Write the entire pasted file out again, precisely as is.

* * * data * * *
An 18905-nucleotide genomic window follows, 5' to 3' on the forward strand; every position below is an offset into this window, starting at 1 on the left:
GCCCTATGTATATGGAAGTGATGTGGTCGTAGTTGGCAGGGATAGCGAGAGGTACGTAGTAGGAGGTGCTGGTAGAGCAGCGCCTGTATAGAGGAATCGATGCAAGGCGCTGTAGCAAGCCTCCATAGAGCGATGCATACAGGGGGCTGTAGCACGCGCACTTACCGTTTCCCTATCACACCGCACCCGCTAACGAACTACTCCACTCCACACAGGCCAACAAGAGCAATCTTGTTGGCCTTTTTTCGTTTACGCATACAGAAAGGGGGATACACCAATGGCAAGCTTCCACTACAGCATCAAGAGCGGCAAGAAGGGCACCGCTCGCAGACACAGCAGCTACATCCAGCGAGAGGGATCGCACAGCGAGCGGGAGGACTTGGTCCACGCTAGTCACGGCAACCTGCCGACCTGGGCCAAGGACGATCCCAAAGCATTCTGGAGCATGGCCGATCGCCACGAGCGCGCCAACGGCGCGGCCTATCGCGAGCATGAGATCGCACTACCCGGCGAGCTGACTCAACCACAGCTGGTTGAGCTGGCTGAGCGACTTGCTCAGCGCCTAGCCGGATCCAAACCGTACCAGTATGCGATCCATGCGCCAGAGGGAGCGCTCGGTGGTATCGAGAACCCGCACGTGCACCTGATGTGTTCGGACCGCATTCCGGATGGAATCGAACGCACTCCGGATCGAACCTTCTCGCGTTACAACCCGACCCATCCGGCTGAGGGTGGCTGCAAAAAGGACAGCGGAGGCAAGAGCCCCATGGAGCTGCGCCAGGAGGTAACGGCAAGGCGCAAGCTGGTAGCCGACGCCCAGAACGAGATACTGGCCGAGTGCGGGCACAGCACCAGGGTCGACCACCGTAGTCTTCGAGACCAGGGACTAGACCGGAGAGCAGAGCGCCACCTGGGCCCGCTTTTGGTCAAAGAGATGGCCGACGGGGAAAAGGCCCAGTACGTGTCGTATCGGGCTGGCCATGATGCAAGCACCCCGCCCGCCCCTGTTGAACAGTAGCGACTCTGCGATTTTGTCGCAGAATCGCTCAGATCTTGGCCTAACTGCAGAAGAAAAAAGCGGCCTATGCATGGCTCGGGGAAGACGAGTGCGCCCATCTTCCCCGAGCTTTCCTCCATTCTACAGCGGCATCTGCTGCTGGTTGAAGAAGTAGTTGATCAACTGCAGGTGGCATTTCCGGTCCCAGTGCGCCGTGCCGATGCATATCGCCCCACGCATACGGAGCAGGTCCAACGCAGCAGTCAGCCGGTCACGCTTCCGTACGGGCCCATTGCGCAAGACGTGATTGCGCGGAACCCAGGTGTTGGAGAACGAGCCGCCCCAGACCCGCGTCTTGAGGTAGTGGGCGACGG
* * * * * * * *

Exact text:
An 18905-nucleotide genomic window follows, 5' to 3' on the forward strand; every position below is an offset into this window, starting at 1 on the left:
GCCCTATGTATATGGAAGTGATGTGGTCGTAGTTGGCAGGGATAGCGAGAGGTACGTAGTAGGAGGTGCTGGTAGAGCAGCGCCTGTATAGAGGAATCGATGCAAGGCGCTGTAGCAAGCCTCCATAGAGCGATGCATACAGGGGGCTGTAGCACGCGCACTTACCGTTTCCCTATCACACCGCACCCGCTAACGAACTACTCCACTCCACACAGGCCAACAAGAGCAATCTTGTTGGCCTTTTTTCGTTTACGCATACAGAAAGGGGGATACACCAATGGCAAGCTTCCACTACAGCATCAAGAGCGGCAAGAAGGGCACCGCTCGCAGACACAGCAGCTACATCCAGCGAGAGGGATCGCACAGCGAGCGGGAGGACTTGGTCCACGCTAGTCACGGCAACCTGCCGACCTGGGCCAAGGACGATCCCAAAGCATTCTGGAGCATGGCCGATCGCCACGAGCGCGCCAACGGCGCGGCCTATCGCGAGCATGAGATCGCACTACCCGGCGAGCTGACTCAACCACAGCTGGTTGAGCTGGCTGAGCGACTTGCTCAGCGCCTAGCCGGATCCAAACCGTACCAGTATGCGATCCATGCGCCAGAGGGAGCGCTCGGTGGTATCGAGAACCCGCACGTGCACCTGATGTGTTCGGACCGCATTCCGGATGGAATCGAACGCACTCCGGATCGAACCTTCTCGCGTTACAACCCGACCCATCCGGCTGAGGGTGGCTGCAAAAAGGACAGCGGAGGCAAGAGCCCCATGGAGCTGCGCCAGGAGGTAACGGCAAGGCGCAAGCTGGTAGCCGACGCCCAGAACGAGATACTGGCCGAGTGCGGGCACAGCACCAGGGTCGACCACCGTAGTCTTCGAGACCAGGGACTAGACCGGAGAGCAGAGCGCCACCTGGGCCCGCTTTTGGTCAAAGAGATGGCCGACGGGGAAAAGGCCCAGTACGTGTCGTATCGGGCTGGCCATGATGCAAGCACCCCGCCCGCCCCTGTTGAACAGTAGCGACTCTGCGATTTTGTCGCAGAATCGCTCAGATCTTGGCCTAACTGCAGAAGAAAAAAGCGGCCTATGCATGGCTCGGGGAAGACGAGTGCGCCCATCTTCCCCGAGCTTTCCTCCATTCTACAGCGGCATCTGCTGCTGGTTGAAGAAGTAGTTGATCAACTGCAGGTGGCATTTCCGGTCCCAGTGCGCCGTGCCGATGCATATCGCCCCACGCATACGGAGCAGGTCCAACGCAGCAGTCAGCCGGTCACGCTTCCGTACGGGCCCATTGCGCAAGACGTGATTGCGCGGAACCCAGGTGTTGGAGAACGAGCCGCCCCAGACCCGCGTCTTGAGGTAGTGGGCGACGG